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A growth fund invests in the stocks of companies that are growing rapidly. Growth companies tend to reinvest all or most of their profits for research and development rather than pay dividends. Growth funds are focused on generating capital gains rather than income.
An income fund stresses current income over growth. The funds objective may be accomplished by investing in the stocks of companies with long histories of dividend payments, such as utility stocks, blue-chip stocks, and preferred stocks. Option income funds invest in securities on which options may by written and earn premium income from writing options. They may also earn capital gains from trading options at a profit. These funds seek to increase total return by adding income generated by the options to appreciation on the securities held in the portfolio.

Ideal for investors who have several years before retirement, but who want to develop consistent income in the meantime, growth and income funds are just one of the many mutual fund options available to you. Take a closer look at these funds and learn where you can buy them and how to manage them effectively.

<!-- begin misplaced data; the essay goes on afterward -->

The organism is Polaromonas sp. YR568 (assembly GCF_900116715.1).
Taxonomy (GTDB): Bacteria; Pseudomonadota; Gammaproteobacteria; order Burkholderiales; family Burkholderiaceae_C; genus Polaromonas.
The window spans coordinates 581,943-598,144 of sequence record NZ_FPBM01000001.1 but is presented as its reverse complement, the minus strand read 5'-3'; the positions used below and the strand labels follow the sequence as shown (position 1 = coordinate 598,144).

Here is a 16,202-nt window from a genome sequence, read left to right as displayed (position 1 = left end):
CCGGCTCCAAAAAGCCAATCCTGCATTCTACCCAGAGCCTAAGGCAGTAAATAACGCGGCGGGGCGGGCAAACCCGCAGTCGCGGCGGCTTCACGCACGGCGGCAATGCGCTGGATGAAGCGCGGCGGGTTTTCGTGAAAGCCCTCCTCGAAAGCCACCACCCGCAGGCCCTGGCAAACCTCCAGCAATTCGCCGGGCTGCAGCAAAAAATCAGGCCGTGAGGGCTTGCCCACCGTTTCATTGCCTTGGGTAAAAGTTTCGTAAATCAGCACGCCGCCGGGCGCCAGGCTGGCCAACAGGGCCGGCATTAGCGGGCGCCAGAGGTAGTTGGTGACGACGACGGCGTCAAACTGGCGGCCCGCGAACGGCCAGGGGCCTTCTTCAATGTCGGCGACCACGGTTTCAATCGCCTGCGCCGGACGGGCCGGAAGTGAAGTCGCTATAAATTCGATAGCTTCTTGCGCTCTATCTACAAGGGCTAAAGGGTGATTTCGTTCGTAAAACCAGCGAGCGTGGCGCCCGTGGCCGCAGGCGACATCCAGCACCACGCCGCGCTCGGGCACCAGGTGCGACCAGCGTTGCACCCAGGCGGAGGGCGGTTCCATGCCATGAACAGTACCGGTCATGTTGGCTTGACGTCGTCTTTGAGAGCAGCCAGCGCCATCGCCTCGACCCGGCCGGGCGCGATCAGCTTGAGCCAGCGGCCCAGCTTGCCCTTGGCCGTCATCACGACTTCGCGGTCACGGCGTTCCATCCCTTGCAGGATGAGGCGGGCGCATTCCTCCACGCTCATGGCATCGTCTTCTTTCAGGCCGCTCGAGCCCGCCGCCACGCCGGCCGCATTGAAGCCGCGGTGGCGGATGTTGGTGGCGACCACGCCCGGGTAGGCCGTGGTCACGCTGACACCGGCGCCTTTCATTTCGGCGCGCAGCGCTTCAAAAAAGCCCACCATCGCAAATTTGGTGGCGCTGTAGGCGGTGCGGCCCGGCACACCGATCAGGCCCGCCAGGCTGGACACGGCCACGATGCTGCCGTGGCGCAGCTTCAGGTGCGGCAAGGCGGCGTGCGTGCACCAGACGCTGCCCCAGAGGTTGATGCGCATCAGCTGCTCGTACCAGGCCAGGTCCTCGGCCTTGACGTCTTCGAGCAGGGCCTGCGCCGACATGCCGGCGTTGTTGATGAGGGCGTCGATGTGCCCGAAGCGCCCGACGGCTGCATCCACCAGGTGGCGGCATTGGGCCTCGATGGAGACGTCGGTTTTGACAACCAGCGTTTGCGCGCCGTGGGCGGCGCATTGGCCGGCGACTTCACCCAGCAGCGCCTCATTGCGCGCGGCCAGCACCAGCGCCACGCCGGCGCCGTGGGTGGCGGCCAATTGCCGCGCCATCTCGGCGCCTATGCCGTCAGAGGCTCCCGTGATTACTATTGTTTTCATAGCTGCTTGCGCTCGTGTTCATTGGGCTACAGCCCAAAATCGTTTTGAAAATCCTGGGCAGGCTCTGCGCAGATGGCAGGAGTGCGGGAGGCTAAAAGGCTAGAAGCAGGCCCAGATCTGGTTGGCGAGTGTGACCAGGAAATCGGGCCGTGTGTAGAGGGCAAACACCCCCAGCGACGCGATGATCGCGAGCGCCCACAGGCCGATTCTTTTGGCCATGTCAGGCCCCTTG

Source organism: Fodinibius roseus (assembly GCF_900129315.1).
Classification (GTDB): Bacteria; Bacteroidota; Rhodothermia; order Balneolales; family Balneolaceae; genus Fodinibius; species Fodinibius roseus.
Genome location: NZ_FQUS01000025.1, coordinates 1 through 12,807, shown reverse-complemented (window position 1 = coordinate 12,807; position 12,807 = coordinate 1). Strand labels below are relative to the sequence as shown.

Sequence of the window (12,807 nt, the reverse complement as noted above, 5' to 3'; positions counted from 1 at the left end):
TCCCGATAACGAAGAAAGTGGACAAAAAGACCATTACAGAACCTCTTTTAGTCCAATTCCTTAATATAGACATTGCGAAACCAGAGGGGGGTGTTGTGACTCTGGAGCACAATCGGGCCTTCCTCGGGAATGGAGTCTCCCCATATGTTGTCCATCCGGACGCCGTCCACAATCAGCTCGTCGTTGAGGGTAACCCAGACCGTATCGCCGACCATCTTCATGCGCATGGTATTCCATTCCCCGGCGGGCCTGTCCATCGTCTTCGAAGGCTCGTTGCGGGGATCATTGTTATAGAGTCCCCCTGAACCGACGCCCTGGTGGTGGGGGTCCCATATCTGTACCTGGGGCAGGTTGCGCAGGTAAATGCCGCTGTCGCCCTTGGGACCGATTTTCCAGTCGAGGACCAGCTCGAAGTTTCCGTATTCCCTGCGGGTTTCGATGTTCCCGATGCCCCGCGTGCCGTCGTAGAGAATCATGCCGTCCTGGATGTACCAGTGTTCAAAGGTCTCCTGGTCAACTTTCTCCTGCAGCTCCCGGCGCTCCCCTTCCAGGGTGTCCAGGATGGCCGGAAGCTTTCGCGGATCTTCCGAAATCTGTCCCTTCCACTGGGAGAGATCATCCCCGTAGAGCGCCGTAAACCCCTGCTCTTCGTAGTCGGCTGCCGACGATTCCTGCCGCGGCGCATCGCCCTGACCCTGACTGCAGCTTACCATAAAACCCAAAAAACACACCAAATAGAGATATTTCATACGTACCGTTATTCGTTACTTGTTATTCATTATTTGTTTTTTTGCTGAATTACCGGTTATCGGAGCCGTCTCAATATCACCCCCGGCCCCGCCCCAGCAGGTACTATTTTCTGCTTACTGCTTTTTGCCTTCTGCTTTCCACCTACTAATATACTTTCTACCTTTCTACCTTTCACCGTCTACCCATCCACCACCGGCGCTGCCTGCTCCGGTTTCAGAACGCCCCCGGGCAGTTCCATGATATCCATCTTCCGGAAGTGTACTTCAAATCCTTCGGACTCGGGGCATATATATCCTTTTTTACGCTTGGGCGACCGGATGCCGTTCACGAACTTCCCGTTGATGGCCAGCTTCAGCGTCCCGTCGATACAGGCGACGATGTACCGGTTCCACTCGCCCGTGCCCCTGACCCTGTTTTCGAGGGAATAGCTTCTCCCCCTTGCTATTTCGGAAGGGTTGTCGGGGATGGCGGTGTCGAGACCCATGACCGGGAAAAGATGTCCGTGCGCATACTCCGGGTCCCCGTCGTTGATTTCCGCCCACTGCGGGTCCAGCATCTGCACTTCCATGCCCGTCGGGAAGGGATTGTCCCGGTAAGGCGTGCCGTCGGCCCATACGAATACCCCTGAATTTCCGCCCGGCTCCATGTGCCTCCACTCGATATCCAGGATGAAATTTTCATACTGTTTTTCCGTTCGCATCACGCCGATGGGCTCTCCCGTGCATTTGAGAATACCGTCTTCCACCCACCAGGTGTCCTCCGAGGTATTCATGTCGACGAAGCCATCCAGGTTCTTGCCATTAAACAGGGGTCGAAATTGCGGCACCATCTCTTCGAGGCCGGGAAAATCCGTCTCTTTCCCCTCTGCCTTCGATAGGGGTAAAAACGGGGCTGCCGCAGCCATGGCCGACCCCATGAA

Growth and income options are more risky than income options but less risky than growth options. They tend to appeal to investors who seek a balance between pursuing growths while trying to keep investment fluctuation at a reasonable level by also seeking investment income. Growth and income investors accept the reality that in order to pursue some level of investment growth, they need to absorb some investment risk in order to achieve their investment goals.

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Pensions & Investments;International: Overseas stocks still attracting pension funds; Fixed income shows stronger growth, but comes off a much smaller asset base.(The P&I 1,000)  Jan 24, 2005.

Stan Hinden; A Plan for Growth and Income; Despite the Downturn, Planners Say Stocks Should Figure Large in the Equation The Washington Post; Apr 1, 2001.